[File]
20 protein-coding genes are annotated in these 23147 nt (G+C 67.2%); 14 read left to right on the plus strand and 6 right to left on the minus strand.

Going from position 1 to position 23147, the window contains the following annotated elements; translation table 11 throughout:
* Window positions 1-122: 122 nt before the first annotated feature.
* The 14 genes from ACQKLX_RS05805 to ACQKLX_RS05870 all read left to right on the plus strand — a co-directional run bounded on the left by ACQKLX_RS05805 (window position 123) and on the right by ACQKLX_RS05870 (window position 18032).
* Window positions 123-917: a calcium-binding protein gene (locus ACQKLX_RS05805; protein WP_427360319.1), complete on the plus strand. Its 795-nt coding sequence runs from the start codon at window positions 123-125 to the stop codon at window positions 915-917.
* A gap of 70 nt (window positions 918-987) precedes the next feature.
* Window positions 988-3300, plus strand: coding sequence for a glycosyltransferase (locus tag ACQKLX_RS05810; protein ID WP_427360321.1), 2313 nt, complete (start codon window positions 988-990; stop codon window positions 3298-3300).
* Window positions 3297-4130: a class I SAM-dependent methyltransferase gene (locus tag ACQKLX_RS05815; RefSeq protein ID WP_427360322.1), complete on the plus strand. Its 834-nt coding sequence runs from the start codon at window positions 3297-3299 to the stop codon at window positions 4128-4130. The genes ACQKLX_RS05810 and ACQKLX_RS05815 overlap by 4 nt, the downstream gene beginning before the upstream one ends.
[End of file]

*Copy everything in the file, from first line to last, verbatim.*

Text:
20 protein-coding genes are annotated in these 23147 nt (G+C 67.2%); 14 read left to right on the plus strand and 6 right to left on the minus strand.

Going from position 1 to position 23147, the window contains the following annotated elements; translation table 11 throughout:
* Window positions 1-122: 122 nt before the first annotated feature.
* The 14 genes from ACQKLX_RS05805 to ACQKLX_RS05870 all read left to right on the plus strand — a co-directional run bounded on the left by ACQKLX_RS05805 (window position 123) and on the right by ACQKLX_RS05870 (window position 18032).
* Window positions 123-917: a calcium-binding protein gene (locus ACQKLX_RS05805; protein WP_427360319.1), complete on the plus strand. Its 795-nt coding sequence runs from the start codon at window positions 123-125 to the stop codon at window positions 915-917.
* A gap of 70 nt (window positions 918-987) precedes the next feature.
* Window positions 988-3300, plus strand: coding sequence for a glycosyltransferase (locus tag ACQKLX_RS05810; protein ID WP_427360321.1), 2313 nt, complete (start codon window positions 988-990; stop codon window positions 3298-3300).
* Window positions 3297-4130: a class I SAM-dependent methyltransferase gene (locus tag ACQKLX_RS05815; RefSeq protein ID WP_427360322.1), complete on the plus strand. Its 834-nt coding sequence runs from the start codon at window positions 3297-3299 to the stop codon at window positions 4128-4130. The genes ACQKLX_RS05810 and ACQKLX_RS05815 overlap by 4 nt, the downstream gene beginning before the upstream one ends.